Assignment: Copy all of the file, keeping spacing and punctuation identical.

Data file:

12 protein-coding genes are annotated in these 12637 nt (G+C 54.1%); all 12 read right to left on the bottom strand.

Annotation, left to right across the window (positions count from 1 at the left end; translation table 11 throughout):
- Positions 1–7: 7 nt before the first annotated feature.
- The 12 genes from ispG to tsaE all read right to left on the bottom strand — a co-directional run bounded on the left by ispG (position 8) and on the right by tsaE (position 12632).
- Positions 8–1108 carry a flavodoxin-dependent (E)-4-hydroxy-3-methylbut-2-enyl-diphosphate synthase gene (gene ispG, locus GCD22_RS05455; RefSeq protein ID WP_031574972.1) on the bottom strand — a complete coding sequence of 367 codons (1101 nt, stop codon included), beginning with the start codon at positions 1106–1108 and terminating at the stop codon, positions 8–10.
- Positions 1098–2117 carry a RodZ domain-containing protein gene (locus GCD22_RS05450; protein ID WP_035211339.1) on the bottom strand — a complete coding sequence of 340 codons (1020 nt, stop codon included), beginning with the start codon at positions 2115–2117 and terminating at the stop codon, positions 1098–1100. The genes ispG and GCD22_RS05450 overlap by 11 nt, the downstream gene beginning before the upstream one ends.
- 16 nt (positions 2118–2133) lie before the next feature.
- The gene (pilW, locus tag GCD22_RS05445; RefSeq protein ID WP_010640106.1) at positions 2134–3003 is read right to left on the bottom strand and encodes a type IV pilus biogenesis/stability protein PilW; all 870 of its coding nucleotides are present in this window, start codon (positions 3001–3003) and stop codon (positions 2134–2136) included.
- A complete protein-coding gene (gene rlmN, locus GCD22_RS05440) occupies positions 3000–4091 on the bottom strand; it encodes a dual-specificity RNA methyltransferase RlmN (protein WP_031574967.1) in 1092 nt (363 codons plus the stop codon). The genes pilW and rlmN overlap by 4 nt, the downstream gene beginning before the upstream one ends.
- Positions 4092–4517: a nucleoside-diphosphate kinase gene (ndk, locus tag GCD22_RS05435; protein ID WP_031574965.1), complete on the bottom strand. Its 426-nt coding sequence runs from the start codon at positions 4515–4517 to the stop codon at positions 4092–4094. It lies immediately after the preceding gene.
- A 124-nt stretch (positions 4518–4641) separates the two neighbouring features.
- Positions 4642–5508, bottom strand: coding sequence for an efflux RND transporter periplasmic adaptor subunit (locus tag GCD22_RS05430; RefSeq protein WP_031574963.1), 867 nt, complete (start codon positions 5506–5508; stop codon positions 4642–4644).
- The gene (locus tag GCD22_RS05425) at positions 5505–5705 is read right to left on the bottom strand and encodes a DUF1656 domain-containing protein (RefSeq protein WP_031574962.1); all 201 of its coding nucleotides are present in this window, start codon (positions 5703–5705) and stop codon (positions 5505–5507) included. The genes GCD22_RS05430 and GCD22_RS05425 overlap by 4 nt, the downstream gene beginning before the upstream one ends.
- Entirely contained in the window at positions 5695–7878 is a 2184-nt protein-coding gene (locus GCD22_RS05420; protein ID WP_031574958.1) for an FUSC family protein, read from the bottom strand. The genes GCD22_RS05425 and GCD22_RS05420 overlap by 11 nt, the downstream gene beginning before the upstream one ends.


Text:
12 protein-coding genes are annotated in these 12637 nt (G+C 54.1%); all 12 read right to left on the bottom strand.

Annotation, left to right across the window (positions count from 1 at the left end; translation table 11 throughout):
- Positions 1–7: 7 nt before the first annotated feature.
- The 12 genes from ispG to tsaE all read right to left on the bottom strand — a co-directional run bounded on the left by ispG (position 8) and on the right by tsaE (position 12632).
- Positions 8–1108 carry a flavodoxin-dependent (E)-4-hydroxy-3-methylbut-2-enyl-diphosphate synthase gene (gene ispG, locus GCD22_RS05455; RefSeq protein ID WP_031574972.1) on the bottom strand — a complete coding sequence of 367 codons (1101 nt, stop codon included), beginning with the start codon at positions 1106–1108 and terminating at the stop codon, positions 8–10.
- Positions 1098–2117 carry a RodZ domain-containing protein gene (locus GCD22_RS05450; protein ID WP_035211339.1) on the bottom strand — a complete coding sequence of 340 codons (1020 nt, stop codon included), beginning with the start codon at positions 2115–2117 and terminating at the stop codon, positions 1098–1100. The genes ispG and GCD22_RS05450 overlap by 11 nt, the downstream gene beginning before the upstream one ends.
- 16 nt (positions 2118–2133) lie before the next feature.
- The gene (pilW, locus tag GCD22_RS05445; RefSeq protein ID WP_010640106.1) at positions 2134–3003 is read right to left on the bottom strand and encodes a type IV pilus biogenesis/stability protein PilW; all 870 of its coding nucleotides are present in this window, start codon (positions 3001–3003) and stop codon (positions 2134–2136) included.
- A complete protein-coding gene (gene rlmN, locus GCD22_RS05440) occupies positions 3000–4091 on the bottom strand; it encodes a dual-specificity RNA methyltransferase RlmN (protein WP_031574967.1) in 1092 nt (363 codons plus the stop codon). The genes pilW and rlmN overlap by 4 nt, the downstream gene beginning before the upstream one ends.
- Positions 4092–4517: a nucleoside-diphosphate kinase gene (ndk, locus tag GCD22_RS05435; protein ID WP_031574965.1), complete on the bottom strand. Its 426-nt coding sequence runs from the start codon at positions 4515–4517 to the stop codon at positions 4092–4094. It lies immediately after the preceding gene.
- A 124-nt stretch (positions 4518–4641) separates the two neighbouring features.
- Positions 4642–5508, bottom strand: coding sequence for an efflux RND transporter periplasmic adaptor subunit (locus tag GCD22_RS05430; RefSeq protein WP_031574963.1), 867 nt, complete (start codon positions 5506–5508; stop codon positions 4642–4644).
- The gene (locus tag GCD22_RS05425) at positions 5505–5705 is read right to left on the bottom strand and encodes a DUF1656 domain-containing protein (RefSeq protein WP_031574962.1); all 201 of its coding nucleotides are present in this window, start codon (positions 5703–5705) and stop codon (positions 5505–5507) included. The genes GCD22_RS05430 and GCD22_RS05425 overlap by 4 nt, the downstream gene beginning before the upstream one ends.
- Entirely contained in the window at positions 5695–7878 is a 2184-nt protein-coding gene (locus GCD22_RS05420; protein ID WP_031574958.1) for an FUSC family protein, read from the bottom strand. The genes GCD22_RS05425 and GCD22_RS05420 overlap by 11 nt, the downstream gene beginning before the upstream one ends.